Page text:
Hound Dog Taylor’s left hand, count the number of fingers.
Live with Little Walter on harmonica.
Hound Dog Taylor with the House Rockers.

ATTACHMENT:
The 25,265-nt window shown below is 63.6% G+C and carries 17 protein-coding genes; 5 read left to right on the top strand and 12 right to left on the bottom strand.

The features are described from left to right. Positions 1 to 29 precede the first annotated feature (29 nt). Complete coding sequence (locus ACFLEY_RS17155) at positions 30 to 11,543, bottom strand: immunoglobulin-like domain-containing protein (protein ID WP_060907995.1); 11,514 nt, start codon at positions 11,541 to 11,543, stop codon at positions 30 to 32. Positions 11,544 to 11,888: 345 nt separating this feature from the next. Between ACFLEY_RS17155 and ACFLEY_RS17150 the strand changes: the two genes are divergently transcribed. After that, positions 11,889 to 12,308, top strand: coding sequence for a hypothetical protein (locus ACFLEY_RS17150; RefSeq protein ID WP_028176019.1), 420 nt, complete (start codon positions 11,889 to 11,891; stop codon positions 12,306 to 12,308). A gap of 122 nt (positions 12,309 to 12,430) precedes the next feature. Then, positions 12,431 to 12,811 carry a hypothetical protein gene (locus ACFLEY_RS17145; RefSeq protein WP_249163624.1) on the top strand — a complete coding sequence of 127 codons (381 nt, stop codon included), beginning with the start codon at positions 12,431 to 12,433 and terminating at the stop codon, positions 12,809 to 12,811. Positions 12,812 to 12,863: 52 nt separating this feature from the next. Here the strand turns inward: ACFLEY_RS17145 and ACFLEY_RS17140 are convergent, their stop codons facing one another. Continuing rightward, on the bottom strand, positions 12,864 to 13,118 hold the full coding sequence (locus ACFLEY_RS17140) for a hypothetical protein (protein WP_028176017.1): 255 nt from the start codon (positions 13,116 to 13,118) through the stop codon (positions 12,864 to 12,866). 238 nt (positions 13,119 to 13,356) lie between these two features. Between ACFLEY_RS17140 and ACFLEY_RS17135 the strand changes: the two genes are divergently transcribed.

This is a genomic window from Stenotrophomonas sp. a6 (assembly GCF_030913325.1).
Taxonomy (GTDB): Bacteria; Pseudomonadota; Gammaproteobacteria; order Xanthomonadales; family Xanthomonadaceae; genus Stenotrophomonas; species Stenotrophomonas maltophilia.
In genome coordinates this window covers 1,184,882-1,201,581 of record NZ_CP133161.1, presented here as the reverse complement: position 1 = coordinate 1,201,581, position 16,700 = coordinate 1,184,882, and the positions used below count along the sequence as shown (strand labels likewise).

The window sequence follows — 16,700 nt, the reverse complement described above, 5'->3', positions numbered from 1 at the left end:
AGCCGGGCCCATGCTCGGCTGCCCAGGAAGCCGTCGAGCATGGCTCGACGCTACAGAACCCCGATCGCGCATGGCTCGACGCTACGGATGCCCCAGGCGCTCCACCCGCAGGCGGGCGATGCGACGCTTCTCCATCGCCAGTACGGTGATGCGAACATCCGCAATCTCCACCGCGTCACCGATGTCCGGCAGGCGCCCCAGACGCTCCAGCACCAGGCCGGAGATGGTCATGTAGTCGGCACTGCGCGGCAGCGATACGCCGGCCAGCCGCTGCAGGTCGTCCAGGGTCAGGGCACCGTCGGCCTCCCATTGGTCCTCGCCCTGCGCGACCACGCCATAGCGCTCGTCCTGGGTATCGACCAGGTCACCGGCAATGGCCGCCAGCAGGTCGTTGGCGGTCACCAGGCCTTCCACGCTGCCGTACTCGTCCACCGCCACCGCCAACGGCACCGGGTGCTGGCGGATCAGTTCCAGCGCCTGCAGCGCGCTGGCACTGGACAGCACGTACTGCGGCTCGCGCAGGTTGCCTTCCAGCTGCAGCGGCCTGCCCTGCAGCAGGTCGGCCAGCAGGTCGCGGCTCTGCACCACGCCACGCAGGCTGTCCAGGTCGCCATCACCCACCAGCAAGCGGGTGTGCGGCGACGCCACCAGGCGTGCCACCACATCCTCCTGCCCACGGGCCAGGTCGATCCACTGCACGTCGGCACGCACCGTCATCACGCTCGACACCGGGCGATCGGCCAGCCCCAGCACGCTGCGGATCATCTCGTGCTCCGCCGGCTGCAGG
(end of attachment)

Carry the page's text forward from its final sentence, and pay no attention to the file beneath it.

Here’s some nice footage of Hound Dog Taylor, and that’s Little Walter, near the end of his life (he was only thirty two when he died) on harp. The second clip I just added thanks to who ever left the comment. The photo is H.D.’s six fingered left paw, no he didn’t use the extra pinkie to play slide, it was just there because God thought it looked cool. Although he died back in ’75, Hound Dog Taylor & his House Rockers were probably the last really great blues band. Blues has become one of the most offensive marketing tools in history and by this point just the word gives me a headache, it brings to mind bands like best exemplified by Blue Hammer, the jock blues band in Terry Zwigoff’s film (taken from Dan Clowes’ comic book) Ghost World (2001), white guys in thrift store suits and silly hats, and idiot guitar solo worship. Or as my old pal Ike Turner said–“Who want to hear white guys imitating what the blues used to be”? But Hound Dog Taylor & his House Rockers were kinda like the punk rock of the blues, primitive, noisy and proudly showing off the chops they didn’t have. They’re a good place to plant the tombstone for blues, and a great band whose music hasn’t dated at all– sloppy, drunk and derivative (those are compliments), their sound makes me miss drinking. Theodore Roosevelt Taylor, born in either 1915 or 1917 in Natchez, Mississippi had been kicking around for years, cutting the odd 45 for Chess, Bea & Baby, Alley and other small labels before Bruce Iglauer started Alligator Records in Chicago to record him and his House Rockers (Brewer Phillips- guitar and Ted Harvey- drums), releasing three albums: Hound Dog Taylor & his House Rockers (which can be found here) Natural Boogie, Beware Of Dog (here), and later two more LP’s of outtakes and live recordings-Genuine House Rockin’ Music (here) and Release The Hound (look here, downloaders), all great, all sounding pretty much the same. They would be the only good records Alligator ever released as Alligator soon pioneered the beer commercial sound that we think of today as blues. Death to digital reverb. As Hound Dog said of himself, “When I die they’re gonna say–he couldn’t play shit, but it sure sounded good”. Calling him derivative is besides the point, all blues (in fact all pop music) is derivative. Hound Dog Taylor based his sound on Elmore James’ “Dust My Broom” riff, of course Elmore James got it from Robert Johnson, who got it from Kokomo Arnold, who got it from somebody else, it hardly matters who. On his earlier sides he comes off as just another enjoyable but fairly generic Elmore imitator (c.f. his version of Watch Out with Big Walter Horton on harp, issued by Chess in ’67), but with the House Rockers’ rhythm section he found a way to put his own personal stamp on the old riff, which is really what it’s all about. Here’s some highlights: Kitchen Sink Boogie, My Baby’s Comin’ Home, Roll Your Moneymaker, The Sun Is Shining, Dust My Broom and Brewer Phillips’, who played the bass parts and lead guitar simultaneously, is showcased on this whacked out version of What’d I Say. They could even take a goofy tune like “She’ll Be Comin’ Around The Mountain” and make it rock and roll (I’d like to have heard ’em tackle “The Ink Dinky Spider”). It’s obvious from these recordings that these guys were pretty drunk for most of their sessions and gigs. Now let’s face it music was better when it worked on the alcohol standard (i.e., musicians were paid in booze and just enough money to buy a new set of strings). Perhaps a return to such practices would improve the dire state of modern music, if not the lifestyles of the rich and useless. I don’t know if any amount of booze could help Coldplay but they sure couldn’t get any worse. And I doubt if Hound Dog Taylor & his House Rockers would have sounded any better sober. The richer the artist the worse the music. Something to think about….